The Used Market

  • Tamron AF 200-400mm f/5.6 LD IF LP[6/7.7] [eBay prices from $200 to $300] I had a real hard time finding reviews on this lens on the web. It has been replaced by the Tammy 200-500mm. I'd generally steer clear of this lens since reviews point to it being soft at 400mm wide open. The good news is there are plenty floating around on the used market for all camera mounts.
    • thread mentioning it is a bit soft on the long end and recommending the Sigma 400mm instead.
    • review which actually includes example 100% crops. You can definitely see the softness on the long end, so if you are interested in bird or sports photography, the soft long end will probably bother you a lot.
  • Tokina 400mm f/5.6 AT-X SD LP[not posted] [eBay prices from $200 to $300] This is an older lens, and seems to lack some of the special coatings/lens materials of the newer lenses, which causes more CA. I'd be happy to own it though. Update 12/31/08: An eBay seller reported that they do not suffer from the Error 99 problem. That one sold for $250 including shipping.
  • Sigma 400mm f/5.6 APO HSM LP[7/8.3] [eBay prices from $350 to $500] This is my top choice for a used lens, if I had the money. All reviews are very positive and there are a decent number out on the used market. Update 1/2/09: Turns out there's four versions of this lens out there (details) -- non-APO (not recommended, maybe $150 used?), APO but non-HSM (smaller focus wheel, ~$200-$250 used), APO telemacro, but no HSM ($250-$300 used, monster focus wheel, filter size 72mm), and HSM (filter size 77mm). The HSM is the newest and the best, but the APO telemacro is pretty good too. All suffer from the Sigma Err99 problem on 10D?, 20D+, 5D+ Canon cameras though, so assume that you won't be able to use apertures other that wide open reliably unless the lens has been rechipped. FYI, Sigma no longer rechips these lenses.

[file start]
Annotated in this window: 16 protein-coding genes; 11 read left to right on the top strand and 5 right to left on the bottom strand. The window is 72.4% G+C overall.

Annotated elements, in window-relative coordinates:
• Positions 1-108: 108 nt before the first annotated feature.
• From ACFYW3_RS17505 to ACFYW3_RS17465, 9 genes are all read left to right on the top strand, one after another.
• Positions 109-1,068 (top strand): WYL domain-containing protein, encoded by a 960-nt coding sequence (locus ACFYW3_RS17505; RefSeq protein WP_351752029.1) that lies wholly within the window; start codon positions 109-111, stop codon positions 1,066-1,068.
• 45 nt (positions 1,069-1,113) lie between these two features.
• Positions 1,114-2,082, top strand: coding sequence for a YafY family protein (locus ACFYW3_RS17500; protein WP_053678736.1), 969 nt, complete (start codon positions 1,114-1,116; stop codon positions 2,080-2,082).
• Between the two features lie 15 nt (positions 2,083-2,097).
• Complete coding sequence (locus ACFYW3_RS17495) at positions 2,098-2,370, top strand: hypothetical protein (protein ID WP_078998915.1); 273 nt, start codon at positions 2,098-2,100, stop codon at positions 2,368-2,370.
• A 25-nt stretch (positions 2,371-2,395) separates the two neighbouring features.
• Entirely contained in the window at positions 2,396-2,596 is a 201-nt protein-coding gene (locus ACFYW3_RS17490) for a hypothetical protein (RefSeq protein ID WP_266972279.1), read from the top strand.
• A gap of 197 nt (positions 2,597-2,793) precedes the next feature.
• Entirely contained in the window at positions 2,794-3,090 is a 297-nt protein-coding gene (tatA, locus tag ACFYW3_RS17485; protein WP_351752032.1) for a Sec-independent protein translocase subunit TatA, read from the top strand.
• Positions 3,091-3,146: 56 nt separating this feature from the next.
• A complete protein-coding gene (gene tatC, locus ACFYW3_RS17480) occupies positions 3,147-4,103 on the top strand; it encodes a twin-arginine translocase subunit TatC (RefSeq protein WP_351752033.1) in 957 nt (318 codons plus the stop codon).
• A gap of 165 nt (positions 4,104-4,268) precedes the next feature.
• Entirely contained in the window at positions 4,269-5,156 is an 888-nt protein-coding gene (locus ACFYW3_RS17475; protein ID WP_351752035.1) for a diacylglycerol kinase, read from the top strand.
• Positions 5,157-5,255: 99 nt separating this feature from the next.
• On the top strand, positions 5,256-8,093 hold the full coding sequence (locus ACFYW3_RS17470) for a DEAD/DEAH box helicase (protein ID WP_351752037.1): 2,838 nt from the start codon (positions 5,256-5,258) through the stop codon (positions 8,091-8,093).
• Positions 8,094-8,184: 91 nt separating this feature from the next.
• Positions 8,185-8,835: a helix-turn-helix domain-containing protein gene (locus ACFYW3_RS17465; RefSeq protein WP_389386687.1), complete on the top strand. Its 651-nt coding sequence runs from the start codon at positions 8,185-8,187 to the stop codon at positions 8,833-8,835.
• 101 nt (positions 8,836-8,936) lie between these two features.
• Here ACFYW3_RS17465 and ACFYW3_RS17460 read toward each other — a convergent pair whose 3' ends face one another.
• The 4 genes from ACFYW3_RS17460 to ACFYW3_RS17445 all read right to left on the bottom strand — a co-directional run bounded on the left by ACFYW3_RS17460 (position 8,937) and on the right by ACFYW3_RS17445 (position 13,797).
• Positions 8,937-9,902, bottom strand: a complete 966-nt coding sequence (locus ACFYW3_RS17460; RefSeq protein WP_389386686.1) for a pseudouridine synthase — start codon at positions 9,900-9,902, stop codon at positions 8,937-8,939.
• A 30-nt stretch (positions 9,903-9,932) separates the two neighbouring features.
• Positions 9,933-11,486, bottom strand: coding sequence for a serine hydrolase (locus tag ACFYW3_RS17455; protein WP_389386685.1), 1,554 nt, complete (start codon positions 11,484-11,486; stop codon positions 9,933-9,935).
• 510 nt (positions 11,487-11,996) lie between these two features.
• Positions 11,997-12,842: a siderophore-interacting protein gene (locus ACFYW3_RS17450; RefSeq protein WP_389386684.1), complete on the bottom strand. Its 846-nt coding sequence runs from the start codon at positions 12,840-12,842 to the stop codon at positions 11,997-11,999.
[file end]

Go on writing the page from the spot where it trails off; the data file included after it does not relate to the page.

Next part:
For me, it ultimately comes down to choosing between the Sigma and Tokina because I'd prefer the increased sharpness of a prime. A direct comparison of the two can be found at this Dyxum page comparing the Sigma and Tokina 400mms. Even though the sample images seem to show the Tokina as a bit sharper, the author prefers the Sigma for real-life use. The Sigma definitely has more chromatic aberration than the Tokina.

Especially notable is the difference in price -- if you can get a Tokina 400mm for $200, that's a great deal and worth purchasing, even if it isn't quite as good as the Sigma. So, if you are patient, the best budget birding lens is probably the Tokina 400mm. Overall, you can cut the cost in half or less if you are willing to go with a used prime vs a new zoom.

Hopefully this compilation of cheap super telephoto options will be helpful to you. I know I'll be able to use it as a resource once I can finally scrape together enough cash for a good birding lens.